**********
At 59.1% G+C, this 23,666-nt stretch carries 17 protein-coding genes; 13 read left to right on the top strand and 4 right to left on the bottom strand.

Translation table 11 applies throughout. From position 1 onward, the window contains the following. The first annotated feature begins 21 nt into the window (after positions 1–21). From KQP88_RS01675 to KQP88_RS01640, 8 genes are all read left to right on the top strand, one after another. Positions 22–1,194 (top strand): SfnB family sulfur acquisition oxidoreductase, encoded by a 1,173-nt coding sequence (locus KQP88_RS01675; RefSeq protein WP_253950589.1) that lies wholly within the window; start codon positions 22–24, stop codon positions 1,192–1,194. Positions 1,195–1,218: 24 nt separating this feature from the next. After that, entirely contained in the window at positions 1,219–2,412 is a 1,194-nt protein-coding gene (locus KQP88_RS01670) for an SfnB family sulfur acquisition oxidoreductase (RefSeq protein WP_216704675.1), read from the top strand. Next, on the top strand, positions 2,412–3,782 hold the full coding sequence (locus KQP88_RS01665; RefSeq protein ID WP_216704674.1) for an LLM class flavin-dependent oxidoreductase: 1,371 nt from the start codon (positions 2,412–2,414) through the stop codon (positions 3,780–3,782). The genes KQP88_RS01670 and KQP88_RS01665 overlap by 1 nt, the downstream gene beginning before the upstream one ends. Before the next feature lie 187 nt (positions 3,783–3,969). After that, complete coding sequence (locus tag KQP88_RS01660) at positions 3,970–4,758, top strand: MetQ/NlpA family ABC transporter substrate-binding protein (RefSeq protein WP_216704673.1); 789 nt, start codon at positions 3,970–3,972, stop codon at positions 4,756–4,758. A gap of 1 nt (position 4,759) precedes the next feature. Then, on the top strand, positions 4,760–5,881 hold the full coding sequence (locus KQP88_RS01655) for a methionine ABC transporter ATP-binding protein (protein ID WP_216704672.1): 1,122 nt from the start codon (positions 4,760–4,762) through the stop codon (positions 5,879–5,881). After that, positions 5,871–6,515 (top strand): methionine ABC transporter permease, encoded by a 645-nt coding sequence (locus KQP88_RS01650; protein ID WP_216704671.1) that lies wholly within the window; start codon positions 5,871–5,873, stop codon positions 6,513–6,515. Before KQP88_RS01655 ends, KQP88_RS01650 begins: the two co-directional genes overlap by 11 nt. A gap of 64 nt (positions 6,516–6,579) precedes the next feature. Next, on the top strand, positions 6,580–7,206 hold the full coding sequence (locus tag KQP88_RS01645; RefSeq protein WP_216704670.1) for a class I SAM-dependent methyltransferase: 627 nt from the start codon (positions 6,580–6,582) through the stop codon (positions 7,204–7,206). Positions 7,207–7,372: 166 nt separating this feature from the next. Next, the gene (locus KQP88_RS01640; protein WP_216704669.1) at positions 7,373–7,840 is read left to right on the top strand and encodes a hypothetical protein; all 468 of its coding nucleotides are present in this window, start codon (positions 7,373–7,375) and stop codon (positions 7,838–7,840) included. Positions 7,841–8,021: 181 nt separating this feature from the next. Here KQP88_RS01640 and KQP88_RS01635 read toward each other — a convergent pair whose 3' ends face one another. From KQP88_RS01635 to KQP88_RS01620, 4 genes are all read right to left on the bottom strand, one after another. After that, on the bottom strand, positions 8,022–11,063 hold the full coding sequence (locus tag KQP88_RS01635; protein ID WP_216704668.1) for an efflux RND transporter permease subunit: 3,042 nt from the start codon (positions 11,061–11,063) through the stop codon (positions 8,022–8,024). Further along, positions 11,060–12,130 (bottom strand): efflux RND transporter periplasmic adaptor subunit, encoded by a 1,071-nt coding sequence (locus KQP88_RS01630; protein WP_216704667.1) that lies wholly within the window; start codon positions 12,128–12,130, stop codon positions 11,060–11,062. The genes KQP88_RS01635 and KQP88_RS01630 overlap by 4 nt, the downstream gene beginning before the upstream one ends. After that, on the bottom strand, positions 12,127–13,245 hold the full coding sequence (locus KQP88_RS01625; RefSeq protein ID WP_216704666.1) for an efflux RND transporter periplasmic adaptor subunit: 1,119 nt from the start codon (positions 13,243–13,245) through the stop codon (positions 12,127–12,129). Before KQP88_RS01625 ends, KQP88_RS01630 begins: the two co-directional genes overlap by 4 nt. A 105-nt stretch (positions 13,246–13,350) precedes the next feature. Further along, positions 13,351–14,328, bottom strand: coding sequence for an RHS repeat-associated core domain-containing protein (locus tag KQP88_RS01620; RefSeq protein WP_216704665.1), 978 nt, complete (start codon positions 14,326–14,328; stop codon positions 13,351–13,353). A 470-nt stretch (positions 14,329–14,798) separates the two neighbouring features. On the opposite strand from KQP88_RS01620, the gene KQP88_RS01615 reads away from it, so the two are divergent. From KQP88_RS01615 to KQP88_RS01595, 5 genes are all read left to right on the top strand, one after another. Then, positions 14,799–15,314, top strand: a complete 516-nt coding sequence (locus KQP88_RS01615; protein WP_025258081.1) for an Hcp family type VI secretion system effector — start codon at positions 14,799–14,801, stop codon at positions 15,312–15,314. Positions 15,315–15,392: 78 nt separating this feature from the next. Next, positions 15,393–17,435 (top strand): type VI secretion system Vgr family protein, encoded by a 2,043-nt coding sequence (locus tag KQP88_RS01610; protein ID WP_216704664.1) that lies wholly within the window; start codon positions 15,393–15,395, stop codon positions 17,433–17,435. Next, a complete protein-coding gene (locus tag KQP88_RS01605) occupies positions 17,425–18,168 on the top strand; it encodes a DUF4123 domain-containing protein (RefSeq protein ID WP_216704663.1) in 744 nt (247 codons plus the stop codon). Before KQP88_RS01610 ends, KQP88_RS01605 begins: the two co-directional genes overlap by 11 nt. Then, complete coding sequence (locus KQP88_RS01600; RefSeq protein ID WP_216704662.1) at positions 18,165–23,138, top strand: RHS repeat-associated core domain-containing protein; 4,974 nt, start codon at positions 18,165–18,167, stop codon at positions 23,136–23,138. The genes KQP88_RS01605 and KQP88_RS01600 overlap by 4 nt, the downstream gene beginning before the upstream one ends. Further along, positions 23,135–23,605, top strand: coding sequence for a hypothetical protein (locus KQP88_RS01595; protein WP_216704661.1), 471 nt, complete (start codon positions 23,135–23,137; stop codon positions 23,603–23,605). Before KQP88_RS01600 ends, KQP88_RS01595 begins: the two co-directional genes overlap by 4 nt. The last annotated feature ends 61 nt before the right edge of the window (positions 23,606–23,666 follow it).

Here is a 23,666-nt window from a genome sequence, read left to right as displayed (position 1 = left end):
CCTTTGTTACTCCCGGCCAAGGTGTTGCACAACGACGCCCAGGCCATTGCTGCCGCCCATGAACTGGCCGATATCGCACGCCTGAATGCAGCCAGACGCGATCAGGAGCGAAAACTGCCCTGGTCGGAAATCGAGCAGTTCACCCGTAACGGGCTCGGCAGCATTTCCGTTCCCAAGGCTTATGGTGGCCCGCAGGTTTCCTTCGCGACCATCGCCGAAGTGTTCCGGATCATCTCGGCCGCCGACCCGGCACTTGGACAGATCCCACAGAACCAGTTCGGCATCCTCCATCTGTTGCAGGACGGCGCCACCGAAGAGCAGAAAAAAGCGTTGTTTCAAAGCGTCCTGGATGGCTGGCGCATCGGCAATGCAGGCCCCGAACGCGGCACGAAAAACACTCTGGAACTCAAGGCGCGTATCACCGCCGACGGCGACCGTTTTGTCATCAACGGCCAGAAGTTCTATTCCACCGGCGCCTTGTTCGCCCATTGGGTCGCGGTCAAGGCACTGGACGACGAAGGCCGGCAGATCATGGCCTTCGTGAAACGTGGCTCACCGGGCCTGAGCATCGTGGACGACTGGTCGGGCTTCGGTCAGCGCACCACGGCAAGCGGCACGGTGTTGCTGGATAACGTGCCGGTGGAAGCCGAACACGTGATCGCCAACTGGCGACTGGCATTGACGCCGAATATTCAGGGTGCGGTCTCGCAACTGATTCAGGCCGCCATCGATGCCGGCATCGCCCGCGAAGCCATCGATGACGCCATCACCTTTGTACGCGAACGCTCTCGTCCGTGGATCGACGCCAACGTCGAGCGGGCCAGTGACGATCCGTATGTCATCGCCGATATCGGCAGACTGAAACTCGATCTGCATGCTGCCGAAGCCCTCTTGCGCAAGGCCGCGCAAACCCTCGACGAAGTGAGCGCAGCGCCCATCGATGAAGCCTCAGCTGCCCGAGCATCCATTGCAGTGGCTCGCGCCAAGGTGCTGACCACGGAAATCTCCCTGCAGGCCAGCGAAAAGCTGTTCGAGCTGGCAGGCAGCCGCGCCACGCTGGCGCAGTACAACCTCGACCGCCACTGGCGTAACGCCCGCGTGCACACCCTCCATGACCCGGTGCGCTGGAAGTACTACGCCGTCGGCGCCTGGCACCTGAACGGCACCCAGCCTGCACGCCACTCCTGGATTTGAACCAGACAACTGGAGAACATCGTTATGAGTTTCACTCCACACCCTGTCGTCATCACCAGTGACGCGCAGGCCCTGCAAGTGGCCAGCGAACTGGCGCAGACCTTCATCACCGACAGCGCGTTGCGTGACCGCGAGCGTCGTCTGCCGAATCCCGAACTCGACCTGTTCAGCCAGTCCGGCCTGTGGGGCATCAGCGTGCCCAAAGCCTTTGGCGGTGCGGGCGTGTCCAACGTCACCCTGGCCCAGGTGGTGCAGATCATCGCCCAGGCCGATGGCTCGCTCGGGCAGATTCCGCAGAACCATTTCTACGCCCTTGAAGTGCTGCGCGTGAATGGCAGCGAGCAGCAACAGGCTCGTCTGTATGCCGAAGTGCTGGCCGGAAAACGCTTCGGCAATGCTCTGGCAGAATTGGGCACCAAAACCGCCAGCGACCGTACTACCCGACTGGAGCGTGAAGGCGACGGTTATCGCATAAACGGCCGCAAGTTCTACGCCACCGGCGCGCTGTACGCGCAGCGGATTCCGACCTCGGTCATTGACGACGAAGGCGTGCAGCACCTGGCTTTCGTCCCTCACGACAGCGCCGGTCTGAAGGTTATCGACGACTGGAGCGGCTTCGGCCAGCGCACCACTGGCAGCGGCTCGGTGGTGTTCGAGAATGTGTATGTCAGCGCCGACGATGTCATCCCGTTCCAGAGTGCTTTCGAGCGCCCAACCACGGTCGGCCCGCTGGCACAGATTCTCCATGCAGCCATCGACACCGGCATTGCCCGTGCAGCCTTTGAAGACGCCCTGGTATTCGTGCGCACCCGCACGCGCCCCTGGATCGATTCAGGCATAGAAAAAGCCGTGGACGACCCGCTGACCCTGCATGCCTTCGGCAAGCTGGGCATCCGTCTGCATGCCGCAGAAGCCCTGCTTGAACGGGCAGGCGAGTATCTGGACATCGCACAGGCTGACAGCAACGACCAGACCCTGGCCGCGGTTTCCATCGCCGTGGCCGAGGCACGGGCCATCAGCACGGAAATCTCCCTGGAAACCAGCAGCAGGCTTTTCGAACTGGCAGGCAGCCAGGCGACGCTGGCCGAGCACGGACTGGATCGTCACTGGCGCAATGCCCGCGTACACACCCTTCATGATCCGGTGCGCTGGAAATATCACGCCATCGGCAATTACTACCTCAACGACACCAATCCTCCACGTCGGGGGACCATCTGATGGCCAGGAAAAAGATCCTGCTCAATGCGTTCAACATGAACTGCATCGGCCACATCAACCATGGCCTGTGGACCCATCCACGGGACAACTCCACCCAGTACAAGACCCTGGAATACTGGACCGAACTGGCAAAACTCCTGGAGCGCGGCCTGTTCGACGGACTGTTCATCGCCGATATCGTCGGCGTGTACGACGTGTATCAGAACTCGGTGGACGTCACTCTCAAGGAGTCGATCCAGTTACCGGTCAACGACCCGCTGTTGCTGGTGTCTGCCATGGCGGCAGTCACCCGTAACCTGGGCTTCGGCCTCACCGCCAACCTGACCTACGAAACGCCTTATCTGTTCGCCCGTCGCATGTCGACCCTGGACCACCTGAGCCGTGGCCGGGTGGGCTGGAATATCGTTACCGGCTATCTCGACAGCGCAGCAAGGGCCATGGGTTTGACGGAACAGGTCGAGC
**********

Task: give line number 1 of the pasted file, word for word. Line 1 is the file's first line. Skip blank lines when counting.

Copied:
At 59.1% G+C, this 23,666-nt stretch carries 17 protein-coding genes; 13 read left to right on the top strand and 4 right to left on the bottom strand.